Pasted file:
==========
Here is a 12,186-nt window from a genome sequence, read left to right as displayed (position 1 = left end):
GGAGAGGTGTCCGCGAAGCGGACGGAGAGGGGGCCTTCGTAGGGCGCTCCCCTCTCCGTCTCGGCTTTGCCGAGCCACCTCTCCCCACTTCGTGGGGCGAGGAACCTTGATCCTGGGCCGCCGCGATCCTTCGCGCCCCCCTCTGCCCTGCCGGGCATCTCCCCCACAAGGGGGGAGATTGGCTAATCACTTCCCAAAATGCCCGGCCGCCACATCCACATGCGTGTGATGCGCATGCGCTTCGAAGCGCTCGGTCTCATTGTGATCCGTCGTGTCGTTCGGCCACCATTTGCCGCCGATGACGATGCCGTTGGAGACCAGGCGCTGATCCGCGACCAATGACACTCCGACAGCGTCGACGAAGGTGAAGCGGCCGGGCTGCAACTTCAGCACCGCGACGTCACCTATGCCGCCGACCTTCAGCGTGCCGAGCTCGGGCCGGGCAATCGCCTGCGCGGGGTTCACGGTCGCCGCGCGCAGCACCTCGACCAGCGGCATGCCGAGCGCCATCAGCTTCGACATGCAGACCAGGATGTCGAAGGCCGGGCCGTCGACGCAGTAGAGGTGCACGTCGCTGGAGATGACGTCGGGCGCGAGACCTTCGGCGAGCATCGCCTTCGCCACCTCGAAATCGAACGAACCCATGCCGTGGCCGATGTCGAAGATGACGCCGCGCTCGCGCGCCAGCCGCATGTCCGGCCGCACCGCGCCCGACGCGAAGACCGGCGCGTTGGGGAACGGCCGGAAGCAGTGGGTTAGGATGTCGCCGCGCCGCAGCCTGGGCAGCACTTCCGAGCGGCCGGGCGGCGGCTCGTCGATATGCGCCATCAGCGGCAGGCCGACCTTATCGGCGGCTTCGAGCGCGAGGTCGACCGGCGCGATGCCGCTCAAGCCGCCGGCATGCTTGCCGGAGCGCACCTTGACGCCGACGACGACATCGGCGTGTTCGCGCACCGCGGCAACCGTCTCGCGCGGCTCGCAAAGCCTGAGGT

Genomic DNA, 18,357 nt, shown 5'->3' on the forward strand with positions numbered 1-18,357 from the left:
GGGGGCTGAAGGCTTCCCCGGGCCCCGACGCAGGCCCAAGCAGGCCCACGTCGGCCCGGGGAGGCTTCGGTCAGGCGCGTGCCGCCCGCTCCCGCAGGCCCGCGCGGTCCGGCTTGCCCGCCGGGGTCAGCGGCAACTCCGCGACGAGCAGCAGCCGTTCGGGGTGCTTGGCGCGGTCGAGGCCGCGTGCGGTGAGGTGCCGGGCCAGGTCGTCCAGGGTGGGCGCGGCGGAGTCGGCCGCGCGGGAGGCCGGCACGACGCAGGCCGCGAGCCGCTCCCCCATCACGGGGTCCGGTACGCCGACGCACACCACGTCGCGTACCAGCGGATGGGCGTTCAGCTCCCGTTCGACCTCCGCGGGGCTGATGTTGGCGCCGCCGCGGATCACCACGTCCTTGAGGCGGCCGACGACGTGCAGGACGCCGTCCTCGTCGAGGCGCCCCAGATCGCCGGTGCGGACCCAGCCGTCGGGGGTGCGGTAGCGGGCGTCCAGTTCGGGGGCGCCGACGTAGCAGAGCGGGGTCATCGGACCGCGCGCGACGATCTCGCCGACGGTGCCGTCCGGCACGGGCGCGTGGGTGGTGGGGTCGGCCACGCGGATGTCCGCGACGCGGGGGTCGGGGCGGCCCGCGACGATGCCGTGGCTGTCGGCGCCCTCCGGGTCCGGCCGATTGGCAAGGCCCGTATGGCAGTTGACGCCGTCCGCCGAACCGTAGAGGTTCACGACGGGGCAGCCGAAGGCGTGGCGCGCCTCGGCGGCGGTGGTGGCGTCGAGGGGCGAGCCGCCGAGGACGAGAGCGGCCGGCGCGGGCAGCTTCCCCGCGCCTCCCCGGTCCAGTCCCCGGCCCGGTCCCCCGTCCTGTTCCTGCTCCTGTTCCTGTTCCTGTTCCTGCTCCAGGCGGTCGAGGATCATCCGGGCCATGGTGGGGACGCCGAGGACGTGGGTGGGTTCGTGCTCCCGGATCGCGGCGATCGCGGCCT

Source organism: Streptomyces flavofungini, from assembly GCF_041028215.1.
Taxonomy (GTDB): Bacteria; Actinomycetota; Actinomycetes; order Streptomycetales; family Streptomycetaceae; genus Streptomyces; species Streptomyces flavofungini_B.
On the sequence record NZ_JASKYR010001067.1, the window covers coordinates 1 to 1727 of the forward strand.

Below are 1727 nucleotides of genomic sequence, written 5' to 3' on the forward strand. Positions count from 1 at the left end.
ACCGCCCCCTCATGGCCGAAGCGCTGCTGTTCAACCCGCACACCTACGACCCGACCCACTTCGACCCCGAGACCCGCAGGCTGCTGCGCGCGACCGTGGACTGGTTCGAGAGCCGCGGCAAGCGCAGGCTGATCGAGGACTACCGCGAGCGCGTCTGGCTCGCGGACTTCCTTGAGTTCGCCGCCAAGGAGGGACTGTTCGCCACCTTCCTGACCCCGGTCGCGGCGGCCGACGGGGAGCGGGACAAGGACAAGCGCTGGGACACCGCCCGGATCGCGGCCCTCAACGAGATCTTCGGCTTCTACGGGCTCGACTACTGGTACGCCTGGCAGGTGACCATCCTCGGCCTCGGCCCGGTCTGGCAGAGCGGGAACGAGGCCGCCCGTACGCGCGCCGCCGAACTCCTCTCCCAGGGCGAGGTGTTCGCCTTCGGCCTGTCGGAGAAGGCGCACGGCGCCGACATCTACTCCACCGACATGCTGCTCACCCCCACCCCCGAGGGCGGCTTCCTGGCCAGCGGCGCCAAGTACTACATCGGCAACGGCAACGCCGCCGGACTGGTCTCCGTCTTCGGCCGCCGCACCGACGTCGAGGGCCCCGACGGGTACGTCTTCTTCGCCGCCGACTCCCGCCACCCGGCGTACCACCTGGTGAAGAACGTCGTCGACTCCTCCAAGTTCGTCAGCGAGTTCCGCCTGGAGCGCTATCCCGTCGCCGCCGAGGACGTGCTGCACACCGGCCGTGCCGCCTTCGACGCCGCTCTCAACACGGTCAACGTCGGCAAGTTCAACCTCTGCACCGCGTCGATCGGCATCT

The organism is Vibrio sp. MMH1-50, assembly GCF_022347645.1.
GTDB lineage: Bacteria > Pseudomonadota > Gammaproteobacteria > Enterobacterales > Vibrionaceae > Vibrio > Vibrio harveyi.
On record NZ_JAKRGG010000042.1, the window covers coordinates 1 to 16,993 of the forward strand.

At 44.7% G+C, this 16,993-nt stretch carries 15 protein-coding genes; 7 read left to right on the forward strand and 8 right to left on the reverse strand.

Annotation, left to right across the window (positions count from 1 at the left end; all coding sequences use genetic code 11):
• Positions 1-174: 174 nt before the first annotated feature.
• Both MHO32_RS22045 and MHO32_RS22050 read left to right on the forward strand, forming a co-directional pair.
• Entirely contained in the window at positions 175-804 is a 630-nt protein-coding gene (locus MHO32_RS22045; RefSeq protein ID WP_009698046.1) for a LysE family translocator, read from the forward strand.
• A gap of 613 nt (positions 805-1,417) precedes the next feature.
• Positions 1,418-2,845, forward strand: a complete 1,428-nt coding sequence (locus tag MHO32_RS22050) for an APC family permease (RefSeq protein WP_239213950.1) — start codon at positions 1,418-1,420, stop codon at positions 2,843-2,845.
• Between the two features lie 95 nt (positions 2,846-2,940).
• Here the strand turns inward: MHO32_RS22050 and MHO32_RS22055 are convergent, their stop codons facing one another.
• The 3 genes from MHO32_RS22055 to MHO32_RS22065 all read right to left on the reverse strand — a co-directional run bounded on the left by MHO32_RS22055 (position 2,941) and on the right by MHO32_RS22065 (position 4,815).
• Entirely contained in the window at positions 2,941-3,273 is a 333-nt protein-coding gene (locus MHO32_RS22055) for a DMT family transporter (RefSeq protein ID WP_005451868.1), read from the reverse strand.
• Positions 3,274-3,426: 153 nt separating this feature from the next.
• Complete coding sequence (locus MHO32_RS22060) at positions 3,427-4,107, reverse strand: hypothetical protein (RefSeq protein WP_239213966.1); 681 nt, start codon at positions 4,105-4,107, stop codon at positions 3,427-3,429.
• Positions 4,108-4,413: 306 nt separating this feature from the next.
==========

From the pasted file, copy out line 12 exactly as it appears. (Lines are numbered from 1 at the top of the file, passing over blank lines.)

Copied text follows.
On record NZ_JAKRGG010000042.1, the window covers coordinates 1 to 16,993 of the forward strand.